Patently Wrong About BRCA Genes

(Guttorm Flatabø on Flickr / CC BY 2.0)

Myriad Genetics thinks it owns two of my genes. Yours too, sisters. Myriad, a Salt Lake City-based biotech company, holds seven patents related to the BRCA genes, a pair of genes whose mutations are related to breast and ovarian cancer.

These are big genes—and potentially nasty ones. A water molecule has a molecular mass of 18; BRCA1 has a molecular mass of 220,000. Its cousin BRCA2 is twice as large.  Because of their size, these big girls increase the chances of mutations, which can lead to cancer.

My mother died of ovarian cancer, and following in her footsteps is one of the fears that sometimes keeps me up at night. I have no problem with Myriad doing research and trying to cure breast and ovarian cancer, but I do have a problem with them thinking that they own two of womankind’s genes. The ACLU, one of the plaintiffs in a recent court case challenging the patents, is on the same page. “The human genome, like the structure of blood, air or water, was discovered, not created,” read its brief.  I agree. Patenting a gene ends up closing the door on future research into gene-related cancers.

Fortunately, the judge in the case saw it our way.  In a 152-page ruling, U.S. District Judge Robert W. Sweet (sweet!) struck down Myriad’s patents.  Genes are part of Mother Nature, not something that men in lab coats invented. They can’t be patented. It would be like Christopher Columbus patenting the New World or Marie Curie patenting radium or Neil Armstrong patenting the moon.

What makes the case even more incredible is that Myriad didn’t even discover the pair of BRCA genes that reside on the long arm of chromosome 17. That credit belongs, no surprise, to a woman, Dr. Mary-Claire King. Twenty years ago Dr. King established that there was a mutation on a single gene, BRCA1, that caused inherited breast cancer. At a time when no one else was studying the genetic link to breast cancer, her discovery was a breakthrough, one that opened up new avenues of discovery. Imagine what would have happened if Dr. King had decided to patent BRCA1 and its cousin BRCA2?

That honor would belong to a man.  In 1991, a year after King’s discovery, Myriad Genetics was formed by University of Utah researcher Mark Skolnick and a group of venture capitalists. Their goal was to pursue research into the genes and mutations associated with breast and ovarian cancers. As the company developed diagnostic tests to detect the genes, Myriad took out seven patents on the BRCA genes.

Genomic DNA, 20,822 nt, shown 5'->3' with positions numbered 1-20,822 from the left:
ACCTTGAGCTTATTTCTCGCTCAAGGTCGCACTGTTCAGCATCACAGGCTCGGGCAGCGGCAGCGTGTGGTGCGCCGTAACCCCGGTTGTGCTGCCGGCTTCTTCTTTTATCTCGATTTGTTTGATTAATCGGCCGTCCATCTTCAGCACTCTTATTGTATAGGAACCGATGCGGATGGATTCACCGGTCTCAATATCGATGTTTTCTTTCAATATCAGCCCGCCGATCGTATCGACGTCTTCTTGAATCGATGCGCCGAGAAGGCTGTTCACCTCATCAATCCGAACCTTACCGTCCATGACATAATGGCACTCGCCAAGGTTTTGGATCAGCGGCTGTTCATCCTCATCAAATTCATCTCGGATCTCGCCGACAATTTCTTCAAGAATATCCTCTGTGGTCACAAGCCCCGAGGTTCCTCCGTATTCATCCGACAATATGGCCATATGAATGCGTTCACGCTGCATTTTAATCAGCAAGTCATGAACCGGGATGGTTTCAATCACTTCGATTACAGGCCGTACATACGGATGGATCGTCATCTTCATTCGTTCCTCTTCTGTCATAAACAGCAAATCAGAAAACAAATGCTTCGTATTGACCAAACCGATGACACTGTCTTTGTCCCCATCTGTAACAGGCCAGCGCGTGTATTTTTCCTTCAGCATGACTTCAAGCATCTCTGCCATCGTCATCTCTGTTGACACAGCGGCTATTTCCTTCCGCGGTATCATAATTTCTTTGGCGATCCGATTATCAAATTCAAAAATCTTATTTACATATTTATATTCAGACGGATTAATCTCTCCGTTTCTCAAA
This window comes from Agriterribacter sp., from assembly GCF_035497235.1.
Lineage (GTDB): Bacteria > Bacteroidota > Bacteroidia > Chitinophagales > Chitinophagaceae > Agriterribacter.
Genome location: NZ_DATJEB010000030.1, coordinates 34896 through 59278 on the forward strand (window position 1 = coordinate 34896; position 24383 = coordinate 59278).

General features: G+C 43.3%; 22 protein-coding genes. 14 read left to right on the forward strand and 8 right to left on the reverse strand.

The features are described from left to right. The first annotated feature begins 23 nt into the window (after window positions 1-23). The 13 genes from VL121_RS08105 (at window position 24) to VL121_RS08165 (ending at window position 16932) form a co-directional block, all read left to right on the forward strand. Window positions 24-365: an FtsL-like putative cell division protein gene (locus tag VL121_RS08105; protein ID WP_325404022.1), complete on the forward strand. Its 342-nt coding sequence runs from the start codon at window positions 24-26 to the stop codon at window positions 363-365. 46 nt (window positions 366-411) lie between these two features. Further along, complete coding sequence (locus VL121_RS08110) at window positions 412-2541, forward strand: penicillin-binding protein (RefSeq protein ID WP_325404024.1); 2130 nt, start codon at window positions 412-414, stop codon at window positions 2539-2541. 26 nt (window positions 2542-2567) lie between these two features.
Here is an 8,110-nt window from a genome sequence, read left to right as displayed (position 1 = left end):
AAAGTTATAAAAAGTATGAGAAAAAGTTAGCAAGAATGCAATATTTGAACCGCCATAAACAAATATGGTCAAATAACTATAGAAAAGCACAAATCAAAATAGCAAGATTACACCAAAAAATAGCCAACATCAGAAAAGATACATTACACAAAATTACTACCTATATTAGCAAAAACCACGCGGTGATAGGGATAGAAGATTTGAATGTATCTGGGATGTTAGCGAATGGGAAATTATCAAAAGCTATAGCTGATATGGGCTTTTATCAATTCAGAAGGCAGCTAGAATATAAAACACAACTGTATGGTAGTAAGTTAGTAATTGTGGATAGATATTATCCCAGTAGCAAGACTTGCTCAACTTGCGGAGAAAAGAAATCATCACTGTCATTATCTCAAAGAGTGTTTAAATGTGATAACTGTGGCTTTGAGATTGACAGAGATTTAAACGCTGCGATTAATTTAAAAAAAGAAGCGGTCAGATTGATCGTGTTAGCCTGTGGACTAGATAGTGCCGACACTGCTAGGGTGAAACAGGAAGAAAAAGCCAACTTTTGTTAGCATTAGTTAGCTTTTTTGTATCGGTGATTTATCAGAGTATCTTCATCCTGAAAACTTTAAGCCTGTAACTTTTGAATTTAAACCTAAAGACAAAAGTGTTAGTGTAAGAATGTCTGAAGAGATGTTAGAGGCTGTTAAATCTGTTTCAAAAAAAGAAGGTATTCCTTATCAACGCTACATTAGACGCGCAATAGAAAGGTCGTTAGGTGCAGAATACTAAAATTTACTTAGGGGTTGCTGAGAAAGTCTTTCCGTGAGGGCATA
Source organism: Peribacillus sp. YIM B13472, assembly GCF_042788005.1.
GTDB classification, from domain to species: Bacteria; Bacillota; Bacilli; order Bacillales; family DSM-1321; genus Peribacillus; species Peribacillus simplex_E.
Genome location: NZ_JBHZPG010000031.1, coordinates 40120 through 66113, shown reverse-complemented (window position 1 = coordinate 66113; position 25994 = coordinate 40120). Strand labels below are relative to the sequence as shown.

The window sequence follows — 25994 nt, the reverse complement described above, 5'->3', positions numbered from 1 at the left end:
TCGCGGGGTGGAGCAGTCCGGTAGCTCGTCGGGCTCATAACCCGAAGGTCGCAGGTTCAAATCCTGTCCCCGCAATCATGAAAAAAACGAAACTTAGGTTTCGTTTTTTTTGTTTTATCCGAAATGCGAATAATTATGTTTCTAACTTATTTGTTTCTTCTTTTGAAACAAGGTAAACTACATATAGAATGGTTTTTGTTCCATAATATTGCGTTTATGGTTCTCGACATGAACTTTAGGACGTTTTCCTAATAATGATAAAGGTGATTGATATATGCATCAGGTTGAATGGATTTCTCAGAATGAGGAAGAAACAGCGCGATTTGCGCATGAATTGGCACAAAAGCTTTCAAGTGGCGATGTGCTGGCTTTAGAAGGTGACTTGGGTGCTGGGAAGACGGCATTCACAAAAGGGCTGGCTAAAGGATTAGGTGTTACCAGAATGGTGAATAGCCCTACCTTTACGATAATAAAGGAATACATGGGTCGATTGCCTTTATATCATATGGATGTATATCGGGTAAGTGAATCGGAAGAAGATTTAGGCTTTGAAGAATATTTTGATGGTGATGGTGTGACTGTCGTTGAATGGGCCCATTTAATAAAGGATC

Myriad soon had a monopoly on research relating to these two genes, and was charging $3,000 for tests to determine if a woman was at high risk of getting breast or ovarian cancer. Moreover, without paying a huge fee, other companies couldn’t do research on the genes and, perhaps, even develop a cheaper test.

In court, Myriad and its partner, the University of Utah Research Foundation, claimed that isolating a gene from the body transforms it and makes it patentable.  Not so, ruled Judge Sweet. The companies patents were “improperly granted” because they involved a “law of nature.” He went so far as to call Myriad’s argument a “lawyer’s trick.” Sweet!

After the ruling Myriad’s supporters predicted doom and gloom for the bio-capitalists. Without the promise of making piles of money, biotech start-ups would have a hard time raising capital. One prominent venture capitalist predicted that the government will have to fund research because it’s going to be hard to justify it outside of university labs. Oh, no!

I have no problem with cancer research being done inside or outside academia. I just want knowledge and information to flow like water—before another biotech company tries to patent that.

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Michele Morris, a writer, former magazine editor and journalism teacher, lives in Park City, Utah.